Monday, February 28, 2011

Innovation, creativity and traditional school?

I am about to conduct fieldwork to explore teacher experience with innovation in the classroom. Many, including myself are wanting teachers to shift their practice away from an authority of knowledge to what the Alberta government calls in Inspiring Education an, “Architect of Knowledge”. We want students to use technology as a tool to support innovation and discovery. Good heavens have we stopped for a moment to really look at what we are asking here? Do teachers know themselves how to use technology as a tool to support their own innovation and discovery?

I sat today and played a little with a thesaurus and the three words, innovation, creativity and tradition. This is what I came up with:

Creativity is:












Innovation is:



cutting edge




latest thing

leading edge



state of the art


The thesaurus came up with what seemed to me a pretty positive list for creativity and innovation while a rather mixed list for tradition. Regardless of the list it appears, at the moment this 'shift' we want teachers to maneuver is an easy one step for some, and a great leap into the darkness for others. I look around and wonder what gives? I never lost my kindergarten curiosity, so I played around further with the collection of words from the tradition list a little and this is what I came up with:

We are asking teachers regardless of their age and experience to leave behind stable firm ground, a secure place of wisdom, heritage and a culture of established practice. Tradition is an accepted, familiar comfortable place founded on a confirmed, tried and true verified method to get the ‘job of school’ done. It has been endorsed by the popular, everyday way of thinking about school by society in general. It is a system instituted and entrenched by time-honoured tradition. While at the same time acknowledge as a universal over the entire planet. Tradition is old, it is old school, old hat and without thinking it produces same old, same old teaching. I think the problem for some that travel in the teaching landscape is that they may have been pulled into a rut, fixed there firm on custom. Perhaps becoming too familiar leads some teach more out of habit, playing it safe with the conventional and happy with the ordinary. Based on the collection of words I came up with. Tradition can be both a wonderful and constrained place if the rules become fixed and the stories of experienced are hushed. I think at the heart of this is perhaps the question of what school is for has shifted as we leave the industrial age. School in the industrial age was meant to be efficient. Teachers were just ‘cogs in the wheel’. School became a place of ‘teacher musts’ sent from a place that did think deeply about what school was for. Traditionally teachers were never really invited to participate intellectually in curriculum as John Dewey suggested about 100 years ago. I am more interested in the question of how do we shift a the system that once discouraged participation to now encourage teachers to engage in mindful, thoughtful interaction with why we have school? The rug that teachers stand on has just been pulled. The question should not be what is wrong with teachers? We need to ask how do we support teachers to find their own feet? As a teacher do I really own my own learning? How do we give teachers a voice to their own questions in their own learning and to treat them like participatory citizens that Dewey suggested?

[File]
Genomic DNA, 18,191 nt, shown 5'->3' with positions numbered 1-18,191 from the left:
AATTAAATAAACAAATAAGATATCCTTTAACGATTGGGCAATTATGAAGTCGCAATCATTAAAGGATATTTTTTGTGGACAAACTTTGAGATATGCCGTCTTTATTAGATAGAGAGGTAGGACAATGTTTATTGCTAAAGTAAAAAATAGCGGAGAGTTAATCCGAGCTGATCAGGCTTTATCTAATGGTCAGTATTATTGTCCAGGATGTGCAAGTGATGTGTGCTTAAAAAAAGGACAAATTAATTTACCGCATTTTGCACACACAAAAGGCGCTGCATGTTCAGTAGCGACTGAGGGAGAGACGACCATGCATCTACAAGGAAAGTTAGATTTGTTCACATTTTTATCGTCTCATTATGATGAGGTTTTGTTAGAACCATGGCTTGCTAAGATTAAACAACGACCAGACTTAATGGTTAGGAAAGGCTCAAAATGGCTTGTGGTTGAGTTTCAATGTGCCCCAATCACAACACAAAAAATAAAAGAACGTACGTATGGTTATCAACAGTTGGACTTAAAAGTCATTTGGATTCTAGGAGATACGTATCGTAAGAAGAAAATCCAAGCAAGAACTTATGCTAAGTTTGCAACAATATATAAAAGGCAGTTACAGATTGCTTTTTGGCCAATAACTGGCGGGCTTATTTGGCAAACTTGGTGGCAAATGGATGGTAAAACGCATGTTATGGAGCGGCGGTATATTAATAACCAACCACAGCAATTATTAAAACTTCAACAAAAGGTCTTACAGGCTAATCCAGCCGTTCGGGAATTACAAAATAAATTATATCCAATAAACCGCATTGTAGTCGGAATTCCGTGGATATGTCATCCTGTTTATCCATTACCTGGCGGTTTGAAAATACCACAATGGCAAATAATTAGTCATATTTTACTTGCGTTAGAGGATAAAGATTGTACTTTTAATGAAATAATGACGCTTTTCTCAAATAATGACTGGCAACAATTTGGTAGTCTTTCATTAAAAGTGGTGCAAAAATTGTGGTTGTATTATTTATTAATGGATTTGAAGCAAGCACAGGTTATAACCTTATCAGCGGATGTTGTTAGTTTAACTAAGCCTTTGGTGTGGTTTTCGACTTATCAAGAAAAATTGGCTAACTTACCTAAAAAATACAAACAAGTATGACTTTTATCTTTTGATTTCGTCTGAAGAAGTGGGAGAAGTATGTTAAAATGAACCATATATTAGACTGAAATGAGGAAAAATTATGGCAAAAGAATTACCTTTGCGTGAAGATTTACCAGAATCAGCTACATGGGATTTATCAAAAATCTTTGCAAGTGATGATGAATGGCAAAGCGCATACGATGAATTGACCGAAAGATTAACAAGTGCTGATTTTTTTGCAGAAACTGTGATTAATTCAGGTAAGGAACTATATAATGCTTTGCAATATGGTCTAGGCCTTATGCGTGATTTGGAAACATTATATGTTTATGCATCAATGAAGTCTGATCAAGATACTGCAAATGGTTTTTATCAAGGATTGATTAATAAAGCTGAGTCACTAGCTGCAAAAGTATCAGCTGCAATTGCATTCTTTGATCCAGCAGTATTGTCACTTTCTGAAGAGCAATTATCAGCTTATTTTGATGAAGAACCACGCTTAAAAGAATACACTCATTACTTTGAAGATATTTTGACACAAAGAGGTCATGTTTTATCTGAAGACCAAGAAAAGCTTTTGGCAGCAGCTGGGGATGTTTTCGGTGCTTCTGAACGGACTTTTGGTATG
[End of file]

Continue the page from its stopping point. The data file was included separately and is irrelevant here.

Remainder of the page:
The questions that continue to concern me as a teacher/researcher are:

1. What opportunities do teachers have to make sense of their experiences with innovation and change?

2. We do not make it easy for students to be innovative by making it difficult for teachers to be innovative. Can we describe clearly what is standing in the way of teachers becoming both creative and innovative?

3. Technology changes quickly, teachers regularly come into contact with technology they have no experience with. How do we help them gain this experience and reduce their frustration?

4. To become an architect of learning requires teachers to teach differently than they were taught (we can not give what we do not have). How can we support teachers to build their own profession learning networks during working hours?

5. Given that People not technology will be the solutions to problems, how do we adjust the structure of the working environment to allow for the free flowing exchange of ideas to support their personalized learning?

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